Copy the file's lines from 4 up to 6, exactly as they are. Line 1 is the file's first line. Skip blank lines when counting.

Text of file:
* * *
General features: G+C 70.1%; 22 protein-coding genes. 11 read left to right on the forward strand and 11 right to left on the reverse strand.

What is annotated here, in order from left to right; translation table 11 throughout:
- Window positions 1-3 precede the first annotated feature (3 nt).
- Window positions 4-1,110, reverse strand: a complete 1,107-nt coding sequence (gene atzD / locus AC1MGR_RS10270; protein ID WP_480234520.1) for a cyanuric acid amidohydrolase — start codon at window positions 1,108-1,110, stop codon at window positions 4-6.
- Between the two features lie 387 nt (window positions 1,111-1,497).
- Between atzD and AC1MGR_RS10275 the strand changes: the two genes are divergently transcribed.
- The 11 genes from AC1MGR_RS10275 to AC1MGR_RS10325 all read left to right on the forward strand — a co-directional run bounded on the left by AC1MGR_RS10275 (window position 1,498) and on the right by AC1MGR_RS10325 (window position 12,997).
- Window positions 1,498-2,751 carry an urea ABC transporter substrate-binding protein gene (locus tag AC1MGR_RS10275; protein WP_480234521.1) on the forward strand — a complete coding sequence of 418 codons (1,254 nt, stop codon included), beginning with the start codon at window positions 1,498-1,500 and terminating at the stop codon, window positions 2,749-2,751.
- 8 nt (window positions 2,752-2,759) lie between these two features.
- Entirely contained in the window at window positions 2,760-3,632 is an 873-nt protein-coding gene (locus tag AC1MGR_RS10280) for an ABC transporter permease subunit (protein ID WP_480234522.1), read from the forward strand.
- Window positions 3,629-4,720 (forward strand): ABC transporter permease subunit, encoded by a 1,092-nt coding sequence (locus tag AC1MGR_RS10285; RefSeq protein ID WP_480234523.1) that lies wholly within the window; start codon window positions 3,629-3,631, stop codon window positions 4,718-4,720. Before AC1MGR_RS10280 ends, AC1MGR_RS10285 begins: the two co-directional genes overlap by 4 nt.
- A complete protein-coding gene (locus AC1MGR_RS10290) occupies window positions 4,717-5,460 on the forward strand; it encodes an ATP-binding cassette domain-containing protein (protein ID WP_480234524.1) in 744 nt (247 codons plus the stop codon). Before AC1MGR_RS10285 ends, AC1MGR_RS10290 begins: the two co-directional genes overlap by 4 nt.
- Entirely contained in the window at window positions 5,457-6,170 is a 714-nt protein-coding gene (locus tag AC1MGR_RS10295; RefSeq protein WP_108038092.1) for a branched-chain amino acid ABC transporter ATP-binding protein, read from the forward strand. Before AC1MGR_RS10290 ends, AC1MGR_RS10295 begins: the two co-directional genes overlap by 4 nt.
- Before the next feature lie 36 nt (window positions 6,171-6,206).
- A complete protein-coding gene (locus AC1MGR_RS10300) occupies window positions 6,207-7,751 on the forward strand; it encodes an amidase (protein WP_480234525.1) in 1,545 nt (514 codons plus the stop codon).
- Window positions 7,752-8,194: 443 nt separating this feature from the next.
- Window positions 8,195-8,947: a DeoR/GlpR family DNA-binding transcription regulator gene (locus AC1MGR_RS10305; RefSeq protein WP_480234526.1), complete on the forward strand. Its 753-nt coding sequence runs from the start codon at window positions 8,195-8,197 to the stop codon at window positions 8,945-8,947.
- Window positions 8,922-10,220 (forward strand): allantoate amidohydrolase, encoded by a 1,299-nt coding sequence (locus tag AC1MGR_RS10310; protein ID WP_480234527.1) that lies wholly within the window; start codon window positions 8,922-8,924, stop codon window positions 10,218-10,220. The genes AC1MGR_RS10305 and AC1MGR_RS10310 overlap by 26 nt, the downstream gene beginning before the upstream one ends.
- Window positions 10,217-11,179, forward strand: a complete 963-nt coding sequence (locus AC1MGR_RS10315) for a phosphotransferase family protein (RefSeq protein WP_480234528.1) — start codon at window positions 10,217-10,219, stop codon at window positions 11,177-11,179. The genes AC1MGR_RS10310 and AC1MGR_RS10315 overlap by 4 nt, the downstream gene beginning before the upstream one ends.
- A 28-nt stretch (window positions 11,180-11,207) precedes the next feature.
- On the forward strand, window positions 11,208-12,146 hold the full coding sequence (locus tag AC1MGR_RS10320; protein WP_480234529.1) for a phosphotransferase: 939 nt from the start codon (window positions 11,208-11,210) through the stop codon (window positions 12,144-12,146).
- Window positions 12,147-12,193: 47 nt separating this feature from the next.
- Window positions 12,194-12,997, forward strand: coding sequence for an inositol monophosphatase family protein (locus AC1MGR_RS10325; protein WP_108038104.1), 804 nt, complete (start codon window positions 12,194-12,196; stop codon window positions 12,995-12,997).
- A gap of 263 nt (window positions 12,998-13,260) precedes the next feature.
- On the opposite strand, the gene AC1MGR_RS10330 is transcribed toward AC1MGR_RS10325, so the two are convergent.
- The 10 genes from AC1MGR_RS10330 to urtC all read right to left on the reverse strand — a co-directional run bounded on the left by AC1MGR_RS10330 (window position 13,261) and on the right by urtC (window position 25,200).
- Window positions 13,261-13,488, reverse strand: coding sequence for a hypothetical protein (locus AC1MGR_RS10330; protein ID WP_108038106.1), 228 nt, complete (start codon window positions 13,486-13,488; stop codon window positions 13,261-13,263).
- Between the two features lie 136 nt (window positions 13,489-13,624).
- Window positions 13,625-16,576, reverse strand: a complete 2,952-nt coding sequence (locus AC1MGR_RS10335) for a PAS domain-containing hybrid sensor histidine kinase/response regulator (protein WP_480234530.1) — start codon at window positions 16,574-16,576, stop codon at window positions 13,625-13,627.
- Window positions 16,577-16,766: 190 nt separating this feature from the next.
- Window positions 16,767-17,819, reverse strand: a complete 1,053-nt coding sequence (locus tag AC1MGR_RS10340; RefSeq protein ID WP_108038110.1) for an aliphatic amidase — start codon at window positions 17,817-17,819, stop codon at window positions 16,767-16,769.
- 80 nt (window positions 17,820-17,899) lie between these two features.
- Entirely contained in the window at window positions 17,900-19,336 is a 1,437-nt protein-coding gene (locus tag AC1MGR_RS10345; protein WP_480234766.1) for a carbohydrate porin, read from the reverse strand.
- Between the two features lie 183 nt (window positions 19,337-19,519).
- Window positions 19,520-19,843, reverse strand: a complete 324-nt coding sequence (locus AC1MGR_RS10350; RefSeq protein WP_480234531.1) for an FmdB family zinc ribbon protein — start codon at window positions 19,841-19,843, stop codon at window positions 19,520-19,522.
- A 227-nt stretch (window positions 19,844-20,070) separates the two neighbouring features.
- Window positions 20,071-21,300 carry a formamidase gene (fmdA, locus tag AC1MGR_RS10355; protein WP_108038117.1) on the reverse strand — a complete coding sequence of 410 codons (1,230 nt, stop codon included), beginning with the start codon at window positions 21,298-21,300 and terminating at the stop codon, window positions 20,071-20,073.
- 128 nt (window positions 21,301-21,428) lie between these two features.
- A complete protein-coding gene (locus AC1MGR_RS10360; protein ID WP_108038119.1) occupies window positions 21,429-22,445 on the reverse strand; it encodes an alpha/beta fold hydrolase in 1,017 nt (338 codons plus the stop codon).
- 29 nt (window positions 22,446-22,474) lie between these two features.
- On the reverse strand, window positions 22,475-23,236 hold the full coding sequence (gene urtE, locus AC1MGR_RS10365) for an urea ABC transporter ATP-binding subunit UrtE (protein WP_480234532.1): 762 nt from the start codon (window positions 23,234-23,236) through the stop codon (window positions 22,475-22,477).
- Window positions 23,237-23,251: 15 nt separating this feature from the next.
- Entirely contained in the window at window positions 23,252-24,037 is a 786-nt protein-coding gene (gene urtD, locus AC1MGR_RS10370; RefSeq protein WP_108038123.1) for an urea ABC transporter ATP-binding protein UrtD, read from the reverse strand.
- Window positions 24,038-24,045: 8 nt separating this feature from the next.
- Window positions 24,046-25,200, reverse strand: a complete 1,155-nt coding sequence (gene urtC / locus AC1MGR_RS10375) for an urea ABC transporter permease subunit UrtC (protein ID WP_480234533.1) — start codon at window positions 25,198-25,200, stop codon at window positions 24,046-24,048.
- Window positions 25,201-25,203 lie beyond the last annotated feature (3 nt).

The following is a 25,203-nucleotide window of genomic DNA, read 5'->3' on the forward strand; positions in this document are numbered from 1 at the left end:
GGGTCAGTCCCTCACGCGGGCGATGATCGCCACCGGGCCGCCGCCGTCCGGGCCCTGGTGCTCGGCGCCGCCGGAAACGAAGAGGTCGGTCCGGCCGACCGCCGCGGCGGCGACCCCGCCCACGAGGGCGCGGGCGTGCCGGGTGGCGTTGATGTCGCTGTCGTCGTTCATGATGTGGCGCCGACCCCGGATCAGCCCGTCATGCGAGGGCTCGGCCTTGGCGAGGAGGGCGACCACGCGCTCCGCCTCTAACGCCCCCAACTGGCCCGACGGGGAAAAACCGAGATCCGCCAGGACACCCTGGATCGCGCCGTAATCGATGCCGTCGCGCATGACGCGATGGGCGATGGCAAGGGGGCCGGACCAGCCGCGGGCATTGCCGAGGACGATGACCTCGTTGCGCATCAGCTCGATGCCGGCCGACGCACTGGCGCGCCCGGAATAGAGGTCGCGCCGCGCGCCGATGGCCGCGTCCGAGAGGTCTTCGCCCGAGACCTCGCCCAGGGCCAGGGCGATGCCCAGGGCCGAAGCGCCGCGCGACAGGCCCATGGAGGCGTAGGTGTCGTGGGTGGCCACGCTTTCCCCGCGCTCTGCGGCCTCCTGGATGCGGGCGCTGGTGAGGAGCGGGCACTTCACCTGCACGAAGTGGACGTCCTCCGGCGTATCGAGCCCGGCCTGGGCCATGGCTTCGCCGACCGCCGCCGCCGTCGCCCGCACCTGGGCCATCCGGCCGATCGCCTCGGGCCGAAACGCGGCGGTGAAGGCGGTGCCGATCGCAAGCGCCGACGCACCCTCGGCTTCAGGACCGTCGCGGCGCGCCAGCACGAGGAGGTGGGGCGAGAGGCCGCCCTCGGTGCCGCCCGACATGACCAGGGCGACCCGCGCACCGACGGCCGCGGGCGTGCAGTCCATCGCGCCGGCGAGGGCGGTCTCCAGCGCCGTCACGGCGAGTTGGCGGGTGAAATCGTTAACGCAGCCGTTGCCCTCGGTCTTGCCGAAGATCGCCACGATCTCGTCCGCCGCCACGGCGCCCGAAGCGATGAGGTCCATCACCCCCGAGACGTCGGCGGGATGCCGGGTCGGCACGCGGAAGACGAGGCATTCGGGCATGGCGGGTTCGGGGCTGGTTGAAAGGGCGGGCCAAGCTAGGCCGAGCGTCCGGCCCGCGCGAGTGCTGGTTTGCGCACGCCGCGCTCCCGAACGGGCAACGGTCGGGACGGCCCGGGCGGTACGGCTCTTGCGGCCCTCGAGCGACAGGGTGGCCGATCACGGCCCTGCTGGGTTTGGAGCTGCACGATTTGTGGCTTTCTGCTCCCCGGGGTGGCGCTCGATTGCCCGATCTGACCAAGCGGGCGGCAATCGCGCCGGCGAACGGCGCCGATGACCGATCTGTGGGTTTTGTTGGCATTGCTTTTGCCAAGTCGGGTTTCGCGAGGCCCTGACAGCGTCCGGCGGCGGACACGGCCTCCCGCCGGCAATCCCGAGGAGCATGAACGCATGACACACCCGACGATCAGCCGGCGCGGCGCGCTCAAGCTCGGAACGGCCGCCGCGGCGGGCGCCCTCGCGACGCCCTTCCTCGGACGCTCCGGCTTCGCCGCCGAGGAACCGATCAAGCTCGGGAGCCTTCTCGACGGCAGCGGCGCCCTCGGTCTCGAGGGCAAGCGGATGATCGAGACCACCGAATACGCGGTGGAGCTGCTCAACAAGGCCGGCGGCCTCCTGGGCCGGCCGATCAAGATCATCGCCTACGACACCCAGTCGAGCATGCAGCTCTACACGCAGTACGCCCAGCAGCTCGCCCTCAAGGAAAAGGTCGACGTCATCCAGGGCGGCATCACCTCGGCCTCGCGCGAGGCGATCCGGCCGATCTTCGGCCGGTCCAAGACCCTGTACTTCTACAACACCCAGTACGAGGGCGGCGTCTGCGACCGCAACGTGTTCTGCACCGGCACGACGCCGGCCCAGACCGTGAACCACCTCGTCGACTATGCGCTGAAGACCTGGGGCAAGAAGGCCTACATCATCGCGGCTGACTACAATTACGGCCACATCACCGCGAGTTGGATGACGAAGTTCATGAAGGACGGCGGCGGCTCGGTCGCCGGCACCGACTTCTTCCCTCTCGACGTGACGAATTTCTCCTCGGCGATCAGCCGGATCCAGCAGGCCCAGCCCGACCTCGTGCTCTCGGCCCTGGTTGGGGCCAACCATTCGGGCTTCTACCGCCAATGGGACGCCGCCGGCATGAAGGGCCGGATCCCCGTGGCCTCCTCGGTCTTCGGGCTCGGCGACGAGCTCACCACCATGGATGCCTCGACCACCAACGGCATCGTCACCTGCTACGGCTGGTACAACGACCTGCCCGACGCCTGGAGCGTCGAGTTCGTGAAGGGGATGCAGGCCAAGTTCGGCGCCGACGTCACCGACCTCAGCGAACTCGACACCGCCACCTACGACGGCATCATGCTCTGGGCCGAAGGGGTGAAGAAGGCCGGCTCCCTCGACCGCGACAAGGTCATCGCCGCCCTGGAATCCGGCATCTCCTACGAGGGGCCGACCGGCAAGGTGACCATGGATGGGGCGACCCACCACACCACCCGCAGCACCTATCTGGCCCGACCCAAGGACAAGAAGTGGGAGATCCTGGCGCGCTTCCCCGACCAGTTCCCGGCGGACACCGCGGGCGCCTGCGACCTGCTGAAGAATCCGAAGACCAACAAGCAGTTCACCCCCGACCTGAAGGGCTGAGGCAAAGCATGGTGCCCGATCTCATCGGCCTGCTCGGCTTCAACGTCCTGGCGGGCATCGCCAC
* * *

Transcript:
- Window positions 4-1,110, reverse strand: a complete 1,107-nt coding sequence (gene atzD / locus AC1MGR_RS10270; protein ID WP_480234520.1) for a cyanuric acid amidohydrolase — start codon at window positions 1,108-1,110, stop codon at window positions 4-6.
- Between the two features lie 387 nt (window positions 1,111-1,497).
- Between atzD and AC1MGR_RS10275 the strand changes: the two genes are divergently transcribed.